At this writing the Federal Reserve has just announced a strategy for unwinding the $85 billion-a-month buying spree. What will this move mean to you and me? In case you are not aware, the Fed has been buying bonds on the open market at the rate of $85 billion a month since last September. The bond buying programs, the first of which began in 2008, were designed to push down long term interest rates and to push up sentiment that would hopefully lead to more borrowing, spending, and ultimately more hiring in the broader economy. The economy however has not responded.
When the Fed buys on the open market, it turns to its primary dealers (about 20 large banks) and issues reserves in exchange for those bonds. It is hoped that those reserves will stimulate the economy via loans, by a multiplier of 10 to 1. In order for the desired effect (growth in the economy) to occur, those banks must be willing and able to lend, AND they must find willing and able borrowers. What has happened is that the banks have either chosen or been forced to simply hold the reserves. They have then used their other capital to bolster their investment portfolio, driving the stock market to new heights.
The announcement left the bosses at the Fed plenty of wiggle room. Officials have said that they plan to reduce the amount of bonds they buy in careful steps, leaving room for turning the dial back up or simply holding it at a given level for quite some time. They would not hint at a date for beginning the shift.
Even to suggest that they might increase the amount of bond buying left some market analysts scratching their heads. Did such an acknowledgement mean that the economy is actually slowing down and that he Fed believes that more stimulus might be needed? The data from April seemed to bear that out. Employment data were weak and inflation has once again dropped. We, like everybody else, have to wait and see. Meanwhile you and we have to make investment decisions in a highly complex world. Where does this leave us? Let’s go back to fundamentals.
We happen to believe in the primacy of GDP growth as the principal driver of future prosperity in our society. As you may recall, Federal spending is an additive component of GDP while taxes subtract. But most recently government spending has been reduced as a result of sequestration and taxes were increased for everybody, high earners in particular. Many regarded these as necessary to reduce the national debt; however, the effect on the economy will most likely be shrinkage, not growth, in the not-too-distant future.
In spite of the recent drop in unemployment from 8.1% to 7.5%, and the rapid rise of the stock market to new high, the economy lacks the robustness needed to grow on its own, i.e. without unusual stimulus of some sort. That has to be made up with other components of GDP, notably consumer spending or a reversal in the trade deficit. As we have noted in previous articles, it would take a spending spree, fueled by borrowing, on the magnitude as that seen in the mid-‘90’s for the kind of growth that we truly need to materialize. The huge overhang of the as-yet unimplemented provisions of ObamaCare and the ever increasing number of baby boomers entering retirement indicates that the pressure for a pretty serious storm seems to be brewing on the horizon. In other words, the Fed’s actions in the next few months leave us with a potential of a huge impact on all of us, even if we don’t regard ourselves as big investors. This seems to be particularly true if we hold too strongly to one set of beliefs about the market and economy (either that it is bound to keep going up or that it is bound to have a correction).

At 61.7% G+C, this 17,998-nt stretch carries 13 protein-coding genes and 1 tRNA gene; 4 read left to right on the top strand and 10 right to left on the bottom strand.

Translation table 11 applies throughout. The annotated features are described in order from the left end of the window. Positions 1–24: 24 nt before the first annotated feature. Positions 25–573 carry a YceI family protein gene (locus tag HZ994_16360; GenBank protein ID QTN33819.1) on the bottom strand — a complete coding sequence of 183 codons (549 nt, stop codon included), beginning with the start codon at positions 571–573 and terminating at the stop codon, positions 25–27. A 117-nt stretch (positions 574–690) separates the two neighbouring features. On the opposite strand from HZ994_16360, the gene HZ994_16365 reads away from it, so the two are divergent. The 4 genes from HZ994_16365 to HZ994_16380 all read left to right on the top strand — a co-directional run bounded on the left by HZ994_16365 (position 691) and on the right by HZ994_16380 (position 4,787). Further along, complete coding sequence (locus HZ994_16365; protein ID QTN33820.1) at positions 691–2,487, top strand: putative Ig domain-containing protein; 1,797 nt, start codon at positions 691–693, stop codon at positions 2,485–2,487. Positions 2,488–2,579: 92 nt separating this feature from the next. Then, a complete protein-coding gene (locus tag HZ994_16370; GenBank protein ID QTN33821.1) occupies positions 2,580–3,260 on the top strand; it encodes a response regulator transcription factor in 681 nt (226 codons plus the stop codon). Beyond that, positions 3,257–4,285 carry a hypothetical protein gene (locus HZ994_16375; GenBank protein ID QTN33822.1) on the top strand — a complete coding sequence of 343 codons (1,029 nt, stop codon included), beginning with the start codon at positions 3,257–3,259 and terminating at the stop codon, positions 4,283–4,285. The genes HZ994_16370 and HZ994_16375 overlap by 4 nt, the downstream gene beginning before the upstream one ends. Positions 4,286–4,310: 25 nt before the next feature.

There is increasing evidence that we all need to morph our market risk assessments into economic policy risk assessments. By that, I mean to say that in the past, the Fed’s actions mattered to you and me much less than they will in the future. Our investment policies should be determined in large measure on whether we think that the Fed (and other policy makers around the world) will adopt the right policies and that those policies will be effective in getting economies growing again.
At the risk of over-simplification, you should become more aggressive if you believe that they will be effective and more conservative if you think they won’t. Unfortunately, the traditional monetary and fiscal policies are not likely to be enough, so what we really need to be looking for are new and innovative control measures. Disappointingly, those have not appeared in the recent Fed pronouncements.
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The Fed’s actions in the next few months have the potential of a huge impact on all of us
Scott Neal is the president of D. Scott Neal, Inc., a fee-only financial advisory firm with offices in Lexington and Louisville and the ability to serve clients anywhere. Questions and comments can be addressed to him via email at email@example.com or by calling 1-800-344-9098.